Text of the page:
Another reason why religion should not be allowed to be taught in public schools is because many school officials and teachers do not know enough about other religions besides their own. The article “Getting Religion Right in Public School” written by Charles C. Haynes states, “Despite the recent increase in study about religion in schools, many Americans still have little or no knowledge about religions other than their own—and even that knowledge is often thin” (9). This is a problem because if public schools did decide to allow religion to be taught, the teachers and officials would have to be taught about all of the various religions first before they would be able to teach their students. This does not mean that teachers in public schools do not know of or about other religions besides their own, but it is merely impossible to really know and understand every religion present in America, just as Haynes has presented. This excerpt clearly defines why allowing religion in public schools brings about the problem of teachers being ignorant of many religions. This alone should make people think twice before allowing their children to attend a public school which allows religion to be taught. Also, another issue is that each teacher will probably only be well versed in his own religion. Mona M. Abo-Zena writes in her article “Faith from the Fringes,” “Teachers have tremendous power to validate or deny, to recognize and illuminate or ignore any sensitive topic in a classroom” (17). This statement demonstrates how having teachers with different personal religious views and convictions can affect the children they teach. This is not how religion should be taught. Whenever someone is given power, he can either use this for better or for worse, and in the case of allowing religion to be taught in public schools by uninformed teachers, this power will be used in a negative way. It may even lead to the issue of each teacher putting emphasis or even sometimes leaving out certain parts of a religion because of personal preference. This would lead to issues such as offending families of children by making some students feel of more importance. Many children in public schools are bullied for reasons such as clothing, grades, and popularity, so what is going to keep others from learning of one minority’s religion and using it against them? The way a teacher portrays each religion may have a negative connotation, so it does not seem right that public schools should create an environment where even a child’s religion is mocked. Thomas Hutton’s article “Teaching and the Bible,” “…it’s easy to do badly” (39) referring to the teaching of religion. Teaching religion is not as simple as some may perceive it to be. Religion is often a tender subject for some people, which means that when teaching about religion, one must be sensitive to others. However, this cannot be guaranteed by all of the teachers in a public school system. All in all, because the teachers in public schools have so much power and can use this to, not intentionally, but negatively affect the children, public schools should not be allowed to teach about religion.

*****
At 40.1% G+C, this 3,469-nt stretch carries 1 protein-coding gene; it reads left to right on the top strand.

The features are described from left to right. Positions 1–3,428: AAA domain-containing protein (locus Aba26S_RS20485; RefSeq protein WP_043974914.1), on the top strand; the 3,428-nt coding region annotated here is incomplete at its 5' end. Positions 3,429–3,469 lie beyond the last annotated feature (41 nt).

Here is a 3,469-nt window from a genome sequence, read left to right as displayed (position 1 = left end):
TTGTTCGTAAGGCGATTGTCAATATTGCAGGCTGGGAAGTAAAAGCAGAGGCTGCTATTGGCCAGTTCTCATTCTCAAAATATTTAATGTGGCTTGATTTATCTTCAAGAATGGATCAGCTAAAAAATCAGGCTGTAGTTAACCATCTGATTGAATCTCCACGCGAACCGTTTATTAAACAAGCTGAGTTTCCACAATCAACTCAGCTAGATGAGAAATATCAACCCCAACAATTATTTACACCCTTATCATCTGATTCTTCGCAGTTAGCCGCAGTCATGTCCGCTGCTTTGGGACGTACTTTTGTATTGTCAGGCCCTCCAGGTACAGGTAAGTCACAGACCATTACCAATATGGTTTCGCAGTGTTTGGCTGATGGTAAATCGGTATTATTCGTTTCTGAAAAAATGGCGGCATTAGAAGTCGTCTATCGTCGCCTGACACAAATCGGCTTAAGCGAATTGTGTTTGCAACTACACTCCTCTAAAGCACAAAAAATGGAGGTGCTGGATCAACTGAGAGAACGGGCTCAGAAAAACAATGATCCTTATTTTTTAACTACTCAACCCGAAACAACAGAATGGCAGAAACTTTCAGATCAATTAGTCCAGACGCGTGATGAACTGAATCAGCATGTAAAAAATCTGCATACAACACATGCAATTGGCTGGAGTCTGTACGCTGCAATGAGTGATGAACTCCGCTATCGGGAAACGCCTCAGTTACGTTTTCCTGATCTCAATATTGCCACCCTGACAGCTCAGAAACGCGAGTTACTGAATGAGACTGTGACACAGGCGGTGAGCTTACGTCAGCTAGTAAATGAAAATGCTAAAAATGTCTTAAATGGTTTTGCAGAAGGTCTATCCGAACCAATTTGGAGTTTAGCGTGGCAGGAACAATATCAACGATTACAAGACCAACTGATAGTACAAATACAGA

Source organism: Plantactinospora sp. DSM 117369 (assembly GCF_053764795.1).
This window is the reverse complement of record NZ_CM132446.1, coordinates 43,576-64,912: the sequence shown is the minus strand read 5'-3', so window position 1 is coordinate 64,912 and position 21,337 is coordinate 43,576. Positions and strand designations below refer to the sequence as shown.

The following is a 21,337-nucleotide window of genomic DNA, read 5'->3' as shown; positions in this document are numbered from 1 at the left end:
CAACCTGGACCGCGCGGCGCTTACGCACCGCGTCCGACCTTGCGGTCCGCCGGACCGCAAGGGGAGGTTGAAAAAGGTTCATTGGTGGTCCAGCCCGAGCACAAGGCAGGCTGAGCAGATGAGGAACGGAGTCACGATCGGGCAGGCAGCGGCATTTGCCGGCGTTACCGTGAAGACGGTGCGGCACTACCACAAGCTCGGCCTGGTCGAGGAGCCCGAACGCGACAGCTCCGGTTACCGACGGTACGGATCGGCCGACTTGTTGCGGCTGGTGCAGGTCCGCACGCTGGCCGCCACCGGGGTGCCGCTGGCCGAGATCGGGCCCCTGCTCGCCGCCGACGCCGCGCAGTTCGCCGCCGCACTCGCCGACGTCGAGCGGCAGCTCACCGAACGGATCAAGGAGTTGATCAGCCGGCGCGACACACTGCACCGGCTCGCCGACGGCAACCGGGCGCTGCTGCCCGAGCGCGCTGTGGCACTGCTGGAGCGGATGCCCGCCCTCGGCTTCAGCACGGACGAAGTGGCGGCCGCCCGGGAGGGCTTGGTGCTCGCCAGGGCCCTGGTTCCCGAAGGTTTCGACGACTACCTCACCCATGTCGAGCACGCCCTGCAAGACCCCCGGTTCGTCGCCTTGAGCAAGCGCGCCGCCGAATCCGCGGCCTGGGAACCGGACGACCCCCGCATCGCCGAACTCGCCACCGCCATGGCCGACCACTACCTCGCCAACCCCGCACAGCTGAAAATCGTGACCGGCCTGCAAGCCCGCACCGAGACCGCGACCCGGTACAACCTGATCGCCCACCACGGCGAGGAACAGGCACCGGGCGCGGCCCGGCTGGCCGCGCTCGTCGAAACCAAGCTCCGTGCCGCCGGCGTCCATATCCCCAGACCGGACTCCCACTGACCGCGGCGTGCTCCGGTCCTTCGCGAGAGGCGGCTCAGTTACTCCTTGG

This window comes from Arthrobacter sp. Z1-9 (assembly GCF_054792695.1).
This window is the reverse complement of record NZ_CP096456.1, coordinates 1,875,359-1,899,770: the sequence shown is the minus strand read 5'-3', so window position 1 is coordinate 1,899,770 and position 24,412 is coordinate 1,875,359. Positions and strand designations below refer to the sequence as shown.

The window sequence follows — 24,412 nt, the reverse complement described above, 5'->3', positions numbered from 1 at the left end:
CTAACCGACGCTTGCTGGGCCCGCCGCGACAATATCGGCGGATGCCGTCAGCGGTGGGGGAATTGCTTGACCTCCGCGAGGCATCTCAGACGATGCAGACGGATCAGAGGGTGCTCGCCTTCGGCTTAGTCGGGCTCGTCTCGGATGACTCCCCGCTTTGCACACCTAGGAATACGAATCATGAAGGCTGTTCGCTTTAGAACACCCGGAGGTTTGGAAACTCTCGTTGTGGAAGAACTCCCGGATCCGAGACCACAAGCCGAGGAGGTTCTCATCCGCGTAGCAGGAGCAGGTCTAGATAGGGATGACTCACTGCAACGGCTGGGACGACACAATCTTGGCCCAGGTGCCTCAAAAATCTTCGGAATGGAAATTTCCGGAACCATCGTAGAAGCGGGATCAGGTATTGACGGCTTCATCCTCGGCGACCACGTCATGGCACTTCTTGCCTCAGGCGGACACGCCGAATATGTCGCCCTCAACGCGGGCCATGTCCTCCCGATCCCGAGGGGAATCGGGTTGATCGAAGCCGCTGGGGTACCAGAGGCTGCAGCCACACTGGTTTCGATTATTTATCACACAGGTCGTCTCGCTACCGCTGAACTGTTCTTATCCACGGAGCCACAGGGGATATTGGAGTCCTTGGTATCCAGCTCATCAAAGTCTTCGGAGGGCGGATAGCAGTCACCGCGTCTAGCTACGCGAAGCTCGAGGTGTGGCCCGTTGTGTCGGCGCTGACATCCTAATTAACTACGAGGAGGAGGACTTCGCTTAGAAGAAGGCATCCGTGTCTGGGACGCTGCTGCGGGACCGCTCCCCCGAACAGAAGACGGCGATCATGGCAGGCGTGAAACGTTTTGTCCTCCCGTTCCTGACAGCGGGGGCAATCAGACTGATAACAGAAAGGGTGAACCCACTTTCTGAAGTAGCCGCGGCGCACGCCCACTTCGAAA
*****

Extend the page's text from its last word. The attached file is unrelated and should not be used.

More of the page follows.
Lastly, religion should not be allowed to be taught in public schools because teaching various children about many different religions is simply hard to do well. To start, it is not very likely that every religion can be taught to every child. This is very unreasonable, yet if it is not done this way then many people may become offended. Just think about how much time it would take to thoroughly teach about one religion along with the beliefs and rituals. In the book “Religion and Education” published by Bonnie Szumski, it is written, “… the goal of having ‘objective’ or ‘balanced’ teaching in respect to religion, and specifically the Bible, would be difficult if not almost impossible in the current social climate” (51). This means that nowadays it is very unrealistic to think that when public schools try and teach about religions they will interpret and know everything about each religion in order to do it justice. Now this is not a problem for private schools because many are focused on one religion. Yet for a public school, many different religions are present. Therefore, if the public schools wish to teach religion, then every religion must be taught. However, schools do not have the time to teach about various religions. Public schools will not be able to provide enough of a balanced religious atmosphere for religious minorities. In Mona M. Abo-Zena’s article “Faith from the Fringes.” She writes, “Religious minorities may alternately feel proud, unique, unwelcomed, ashamed, or targeted in public schools” (15). Clearly this would be a major issue if religion was allowed to be taught in public schools. Diminishing students for their beliefs should not be what the public schools system is all about. Those who are religious minorities are people who have religions that are not as well known or as widely practiced as others in America. Even though this may not be a large people group, they are still people and have the right as American citizens to receive respect towards their religious beliefs. Therefore, religion should not be allowed to be taught in public schools because teaching about every religion well in public schools is simply impossible.